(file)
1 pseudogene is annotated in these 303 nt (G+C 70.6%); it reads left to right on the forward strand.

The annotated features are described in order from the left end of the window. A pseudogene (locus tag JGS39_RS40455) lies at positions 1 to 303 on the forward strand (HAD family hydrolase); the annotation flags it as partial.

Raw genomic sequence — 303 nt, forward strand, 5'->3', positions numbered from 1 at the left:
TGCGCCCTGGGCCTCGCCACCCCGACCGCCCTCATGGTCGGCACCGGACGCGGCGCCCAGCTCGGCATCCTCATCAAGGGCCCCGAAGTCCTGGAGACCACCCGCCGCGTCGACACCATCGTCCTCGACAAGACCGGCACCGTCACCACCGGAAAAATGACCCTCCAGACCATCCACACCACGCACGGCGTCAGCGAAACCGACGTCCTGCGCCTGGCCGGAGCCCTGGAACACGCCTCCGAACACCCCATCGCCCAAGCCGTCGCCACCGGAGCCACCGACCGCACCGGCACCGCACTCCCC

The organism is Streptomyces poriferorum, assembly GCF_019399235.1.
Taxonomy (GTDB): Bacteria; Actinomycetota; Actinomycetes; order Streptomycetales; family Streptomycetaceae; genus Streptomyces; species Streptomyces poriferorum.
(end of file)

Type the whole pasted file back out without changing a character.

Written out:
1 pseudogene is annotated in these 303 nt (G+C 70.6%); it reads left to right on the forward strand.

The annotated features are described in order from the left end of the window. A pseudogene (locus tag JGS39_RS40455) lies at positions 1 to 303 on the forward strand (HAD family hydrolase); the annotation flags it as partial.

Raw genomic sequence — 303 nt, forward strand, 5'->3', positions numbered from 1 at the left:
TGCGCCCTGGGCCTCGCCACCCCGACCGCCCTCATGGTCGGCACCGGACGCGGCGCCCAGCTCGGCATCCTCATCAAGGGCCCCGAAGTCCTGGAGACCACCCGCCGCGTCGACACCATCGTCCTCGACAAGACCGGCACCGTCACCACCGGAAAAATGACCCTCCAGACCATCCACACCACGCACGGCGTCAGCGAAACCGACGTCCTGCGCCTGGCCGGAGCCCTGGAACACGCCTCCGAACACCCCATCGCCCAAGCCGTCGCCACCGGAGCCACCGACCGCACCGGCACCGCACTCCCC

The organism is Streptomyces poriferorum, assembly GCF_019399235.1.
Taxonomy (GTDB): Bacteria; Actinomycetota; Actinomycetes; order Streptomycetales; family Streptomycetaceae; genus Streptomyces; species Streptomyces poriferorum.